I was a late adopter to smartphones. I’d see people perpetually staring at their smartphone and wonder, “What are they doing?” I once noticed a woman on the bus who fell asleep holding her smartphone on her lap as if it were a child. She might as well have caressed it and begun cooing, “what a sweet baby.”
Yet adopt I did. I got a smartphone after tiring of hearing my students teasing me about my residence in the Stone Age. Besides, I wanted another option for those long tedious bus rides.
However, I promised myself I would not be one of those people who are constantly checking their smartphone. Communication and information does not have to be instant. In other words, the smartphone would not be my third child. The two children I have keep me plenty busy.
Our recent family vacation to Disney World was the most significant trip we ever took. We were all excited to go. While flipping through the radio stations on the way to LaGuardia airport, we heard a song by American Authors. The chorus came on:
Oo-o-o-o-o-o This is gonna be the best day of my (Oo-o-o-o-o-o)life My li-i-i-i-i-ii-ife Oo-o-o-o-o-oooooo This is gonna be the best day of my (Oo-o-o-o-o-o)life My li-i-i-i-i-ii-ife
At that point, my 7-year old said, “It’s true. Actually, it’s going to be the best week.” Yes, we were excited and the bar was set high.
By that evening—after a safe flight—and a visit to downtown Disney, each of us had experienced a meltdown. What happened to Disney World being the happiest place on Earth? I chalked it up to us being over tired and over excited.
Yet, I was determined to have no more meltdowns. Well, at least none would be because of me. I would be calm. I would be easy going. I would enjoy myself and encourage the rest of my family to do the same.
Things got better. Much better. Sure there were bumps along the way. Don’t even ask about Animal Kingdom (though we did enjoy the Kilimanjaro Safari). In fact, despite the rain, heat, and long lines, we saw and did a ton of things at Disney World.
While waiting in those long lines, I often pulled out my smartphone. I looked at messages, checked out some websites—all of this activity was important, but nothing was urgent.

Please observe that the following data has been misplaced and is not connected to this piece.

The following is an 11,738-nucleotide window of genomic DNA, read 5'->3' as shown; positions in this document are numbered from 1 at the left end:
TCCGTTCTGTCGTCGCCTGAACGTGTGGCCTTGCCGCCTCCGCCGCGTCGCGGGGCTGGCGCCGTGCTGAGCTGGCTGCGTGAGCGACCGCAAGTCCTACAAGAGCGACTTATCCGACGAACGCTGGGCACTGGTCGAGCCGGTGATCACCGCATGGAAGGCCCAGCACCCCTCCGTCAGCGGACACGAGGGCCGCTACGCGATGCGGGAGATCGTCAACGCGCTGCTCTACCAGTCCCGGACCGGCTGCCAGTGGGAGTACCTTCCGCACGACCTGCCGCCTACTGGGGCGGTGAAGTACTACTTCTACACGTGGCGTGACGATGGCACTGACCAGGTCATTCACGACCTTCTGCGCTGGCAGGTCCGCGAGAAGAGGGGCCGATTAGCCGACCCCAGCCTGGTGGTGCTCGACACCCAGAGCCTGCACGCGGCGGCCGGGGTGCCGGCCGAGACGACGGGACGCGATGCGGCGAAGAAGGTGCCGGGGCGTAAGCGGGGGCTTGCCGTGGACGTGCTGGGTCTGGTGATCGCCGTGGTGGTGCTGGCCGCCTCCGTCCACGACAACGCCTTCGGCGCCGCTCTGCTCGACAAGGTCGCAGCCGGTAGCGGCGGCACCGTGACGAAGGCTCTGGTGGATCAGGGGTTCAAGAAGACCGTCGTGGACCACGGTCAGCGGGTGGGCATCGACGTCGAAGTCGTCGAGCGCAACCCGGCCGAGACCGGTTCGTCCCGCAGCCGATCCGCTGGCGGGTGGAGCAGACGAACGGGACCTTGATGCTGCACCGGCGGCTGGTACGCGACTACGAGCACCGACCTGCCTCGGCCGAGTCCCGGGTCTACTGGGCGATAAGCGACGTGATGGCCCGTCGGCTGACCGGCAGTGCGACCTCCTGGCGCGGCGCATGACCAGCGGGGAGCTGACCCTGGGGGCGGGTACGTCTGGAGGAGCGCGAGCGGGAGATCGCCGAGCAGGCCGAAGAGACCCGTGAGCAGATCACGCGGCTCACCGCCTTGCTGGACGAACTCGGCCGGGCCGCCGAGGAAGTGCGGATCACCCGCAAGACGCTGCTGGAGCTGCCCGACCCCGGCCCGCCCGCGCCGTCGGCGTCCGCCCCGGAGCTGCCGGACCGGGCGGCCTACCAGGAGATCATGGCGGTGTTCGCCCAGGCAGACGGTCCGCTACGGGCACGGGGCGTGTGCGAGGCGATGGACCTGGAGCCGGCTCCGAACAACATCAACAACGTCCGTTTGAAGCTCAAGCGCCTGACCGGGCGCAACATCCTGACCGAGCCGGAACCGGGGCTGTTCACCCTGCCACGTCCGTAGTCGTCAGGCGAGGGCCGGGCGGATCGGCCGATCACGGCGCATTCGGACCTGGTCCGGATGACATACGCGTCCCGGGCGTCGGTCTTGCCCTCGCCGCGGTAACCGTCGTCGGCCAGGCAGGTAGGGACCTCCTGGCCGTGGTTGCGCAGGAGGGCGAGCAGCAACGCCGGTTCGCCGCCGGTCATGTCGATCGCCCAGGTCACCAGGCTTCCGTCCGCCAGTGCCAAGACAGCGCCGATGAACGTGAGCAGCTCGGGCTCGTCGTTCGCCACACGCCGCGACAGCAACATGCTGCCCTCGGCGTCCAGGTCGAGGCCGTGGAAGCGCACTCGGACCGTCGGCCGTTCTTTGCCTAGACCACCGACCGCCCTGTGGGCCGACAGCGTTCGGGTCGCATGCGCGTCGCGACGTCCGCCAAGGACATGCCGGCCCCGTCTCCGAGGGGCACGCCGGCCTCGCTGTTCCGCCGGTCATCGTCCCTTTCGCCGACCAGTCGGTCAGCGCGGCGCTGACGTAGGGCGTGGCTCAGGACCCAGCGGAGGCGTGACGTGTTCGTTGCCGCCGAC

On Monday, we were in the Magic Kingdom waiting to go on Peter Pan’s Flight. I pulled out my smartphone. My 10-year old said:
What are you looking at?
Can I see?
Nah. You wouldn’t be interested.
Yeah, some what. I’d like to see it.
Well, can you put it away then?
I looked at him. His request caught me by surprise. Was it bothering him that I was looking at my smartphone? Did he feel neglected? Did he want more attention?
I didn’t ask these questions. I simply put my phone away. My 10-year-old was on the biggest vacation of his life. He wanted to be in the moment with his father. The heck with my smartphone. I went on vacation to enjoy time with my family. Not with my smartphone.
I know that in just a few years my boys will be teens and spending time with Dad won’t rank up there as their favorite thing to do. I’m not looking forward to that time. At all. Anyway, if my sons want attention and I can give it to them, then I will. Besides this was a vacation. Nothing was so urgent.
I’d like to tell you that I gave my boys all my attention for the rest of our vacation. Unfortunately, I’d be lying. I still checked messages, though primarily at night. More importantly, I strove to be in the moment and cognizant of their needs. I encouraged everyone to try rides and have fun.
We went to Disney World for vacation and to have fun as a family. And we had a great time!
I don’t need a smartphone to tell me that.
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